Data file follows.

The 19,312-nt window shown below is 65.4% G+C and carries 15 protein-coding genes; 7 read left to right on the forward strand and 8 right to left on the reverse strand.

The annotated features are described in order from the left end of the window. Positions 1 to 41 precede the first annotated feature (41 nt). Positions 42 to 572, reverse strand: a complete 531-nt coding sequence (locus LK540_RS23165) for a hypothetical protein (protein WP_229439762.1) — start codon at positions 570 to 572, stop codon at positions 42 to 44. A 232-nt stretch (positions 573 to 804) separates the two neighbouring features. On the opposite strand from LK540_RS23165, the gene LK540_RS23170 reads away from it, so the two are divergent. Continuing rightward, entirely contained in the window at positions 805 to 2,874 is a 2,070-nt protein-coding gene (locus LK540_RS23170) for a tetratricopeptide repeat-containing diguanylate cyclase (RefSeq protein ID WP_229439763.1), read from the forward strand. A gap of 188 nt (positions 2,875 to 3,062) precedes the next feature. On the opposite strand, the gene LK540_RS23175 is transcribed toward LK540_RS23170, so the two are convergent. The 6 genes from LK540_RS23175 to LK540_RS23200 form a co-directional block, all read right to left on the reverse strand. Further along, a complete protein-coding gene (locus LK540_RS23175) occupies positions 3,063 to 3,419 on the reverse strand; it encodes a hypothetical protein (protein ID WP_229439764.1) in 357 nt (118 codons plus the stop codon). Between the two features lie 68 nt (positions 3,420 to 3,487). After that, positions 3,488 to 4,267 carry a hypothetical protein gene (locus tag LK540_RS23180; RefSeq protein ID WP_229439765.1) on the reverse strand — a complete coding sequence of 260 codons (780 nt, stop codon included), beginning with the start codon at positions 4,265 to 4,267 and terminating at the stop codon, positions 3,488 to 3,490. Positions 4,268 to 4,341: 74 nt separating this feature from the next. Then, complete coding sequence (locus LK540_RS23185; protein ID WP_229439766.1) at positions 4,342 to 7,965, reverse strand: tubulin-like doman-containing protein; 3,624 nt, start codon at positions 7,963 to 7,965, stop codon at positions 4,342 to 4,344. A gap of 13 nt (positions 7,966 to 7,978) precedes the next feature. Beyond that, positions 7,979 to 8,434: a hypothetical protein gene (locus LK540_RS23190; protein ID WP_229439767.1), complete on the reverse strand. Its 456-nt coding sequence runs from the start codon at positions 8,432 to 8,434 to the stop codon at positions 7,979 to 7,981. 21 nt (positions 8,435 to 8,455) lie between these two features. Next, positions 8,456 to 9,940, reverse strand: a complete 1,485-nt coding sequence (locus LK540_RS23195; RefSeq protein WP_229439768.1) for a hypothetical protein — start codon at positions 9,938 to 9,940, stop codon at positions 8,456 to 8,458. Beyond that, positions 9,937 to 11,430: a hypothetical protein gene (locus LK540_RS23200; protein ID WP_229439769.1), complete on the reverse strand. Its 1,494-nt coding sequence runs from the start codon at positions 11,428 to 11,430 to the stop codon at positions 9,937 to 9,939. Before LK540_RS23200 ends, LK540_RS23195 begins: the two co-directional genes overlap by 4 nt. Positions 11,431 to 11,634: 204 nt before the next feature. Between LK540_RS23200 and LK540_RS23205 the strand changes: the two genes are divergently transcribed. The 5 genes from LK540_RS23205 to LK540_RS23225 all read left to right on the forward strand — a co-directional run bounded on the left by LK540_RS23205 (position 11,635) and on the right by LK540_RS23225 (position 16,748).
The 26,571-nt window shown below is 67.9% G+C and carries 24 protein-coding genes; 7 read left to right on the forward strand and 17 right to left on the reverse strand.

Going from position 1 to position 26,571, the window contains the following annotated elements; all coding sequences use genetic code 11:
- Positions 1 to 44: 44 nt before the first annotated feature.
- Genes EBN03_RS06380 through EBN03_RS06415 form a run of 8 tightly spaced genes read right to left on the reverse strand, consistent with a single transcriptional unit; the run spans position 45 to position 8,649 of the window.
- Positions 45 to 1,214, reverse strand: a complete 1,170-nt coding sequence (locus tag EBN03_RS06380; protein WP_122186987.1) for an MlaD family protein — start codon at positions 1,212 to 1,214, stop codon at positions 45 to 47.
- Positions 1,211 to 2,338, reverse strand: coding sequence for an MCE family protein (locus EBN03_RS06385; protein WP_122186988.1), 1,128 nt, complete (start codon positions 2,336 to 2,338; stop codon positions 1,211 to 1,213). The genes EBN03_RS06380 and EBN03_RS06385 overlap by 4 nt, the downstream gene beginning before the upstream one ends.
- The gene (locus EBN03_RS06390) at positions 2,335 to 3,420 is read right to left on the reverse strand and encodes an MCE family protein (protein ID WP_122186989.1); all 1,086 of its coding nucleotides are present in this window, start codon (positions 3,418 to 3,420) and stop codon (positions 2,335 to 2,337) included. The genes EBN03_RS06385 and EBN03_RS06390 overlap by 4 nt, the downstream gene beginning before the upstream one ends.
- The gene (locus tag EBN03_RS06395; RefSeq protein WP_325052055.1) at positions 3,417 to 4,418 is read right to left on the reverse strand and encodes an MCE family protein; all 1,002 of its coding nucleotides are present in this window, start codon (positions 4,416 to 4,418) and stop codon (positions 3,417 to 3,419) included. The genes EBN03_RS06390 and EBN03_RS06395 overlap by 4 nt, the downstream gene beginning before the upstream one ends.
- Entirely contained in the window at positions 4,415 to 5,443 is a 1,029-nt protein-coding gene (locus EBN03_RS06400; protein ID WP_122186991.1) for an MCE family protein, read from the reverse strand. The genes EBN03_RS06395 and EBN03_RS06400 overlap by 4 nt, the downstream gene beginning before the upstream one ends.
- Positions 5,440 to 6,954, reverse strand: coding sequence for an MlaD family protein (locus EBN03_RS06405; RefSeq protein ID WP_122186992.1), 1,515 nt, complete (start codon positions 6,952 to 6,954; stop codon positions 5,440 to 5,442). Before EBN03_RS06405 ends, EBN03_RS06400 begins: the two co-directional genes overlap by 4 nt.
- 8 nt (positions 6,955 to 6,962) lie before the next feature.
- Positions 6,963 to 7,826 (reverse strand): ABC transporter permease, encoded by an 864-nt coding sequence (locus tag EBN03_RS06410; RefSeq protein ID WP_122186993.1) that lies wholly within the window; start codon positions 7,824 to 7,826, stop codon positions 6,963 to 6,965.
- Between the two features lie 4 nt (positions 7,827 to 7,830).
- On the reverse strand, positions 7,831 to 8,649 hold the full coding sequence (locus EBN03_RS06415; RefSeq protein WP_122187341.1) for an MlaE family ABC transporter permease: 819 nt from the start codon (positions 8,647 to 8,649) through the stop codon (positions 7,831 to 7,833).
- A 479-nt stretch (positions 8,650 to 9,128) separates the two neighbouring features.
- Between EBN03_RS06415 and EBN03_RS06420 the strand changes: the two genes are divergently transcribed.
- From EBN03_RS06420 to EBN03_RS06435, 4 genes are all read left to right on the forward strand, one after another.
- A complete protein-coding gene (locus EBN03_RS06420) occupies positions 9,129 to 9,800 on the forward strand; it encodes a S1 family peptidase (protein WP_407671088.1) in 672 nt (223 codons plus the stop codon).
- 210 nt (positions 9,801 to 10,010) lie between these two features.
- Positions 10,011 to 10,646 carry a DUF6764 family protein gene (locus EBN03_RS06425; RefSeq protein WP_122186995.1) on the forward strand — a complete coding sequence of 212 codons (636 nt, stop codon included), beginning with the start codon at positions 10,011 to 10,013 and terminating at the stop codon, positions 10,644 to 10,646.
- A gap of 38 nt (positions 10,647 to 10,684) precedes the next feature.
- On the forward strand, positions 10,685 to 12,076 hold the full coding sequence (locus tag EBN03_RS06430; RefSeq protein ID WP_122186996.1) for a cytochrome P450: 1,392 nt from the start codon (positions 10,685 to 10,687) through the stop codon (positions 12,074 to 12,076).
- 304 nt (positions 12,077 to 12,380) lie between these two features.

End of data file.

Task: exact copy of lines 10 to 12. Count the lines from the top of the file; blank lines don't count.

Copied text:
- The gene (locus tag EBN03_RS06395; RefSeq protein WP_325052055.1) at positions 3,417 to 4,418 is read right to left on the reverse strand and encodes an MCE family protein; all 1,002 of its coding nucleotides are present in this window, start codon (positions 4,416 to 4,418) and stop codon (positions 3,417 to 3,419) included. The genes EBN03_RS06390 and EBN03_RS06395 overlap by 4 nt, the downstream gene beginning before the upstream one ends.
- Entirely contained in the window at positions 4,415 to 5,443 is a 1,029-nt protein-coding gene (locus EBN03_RS06400; protein ID WP_122186991.1) for an MCE family protein, read from the reverse strand. The genes EBN03_RS06395 and EBN03_RS06400 overlap by 4 nt, the downstream gene beginning before the upstream one ends.
- Positions 5,440 to 6,954, reverse strand: coding sequence for an MlaD family protein (locus EBN03_RS06405; RefSeq protein ID WP_122186992.1), 1,515 nt, complete (start codon positions 6,952 to 6,954; stop codon positions 5,440 to 5,442). Before EBN03_RS06405 ends, EBN03_RS06400 begins: the two co-directional genes overlap by 4 nt.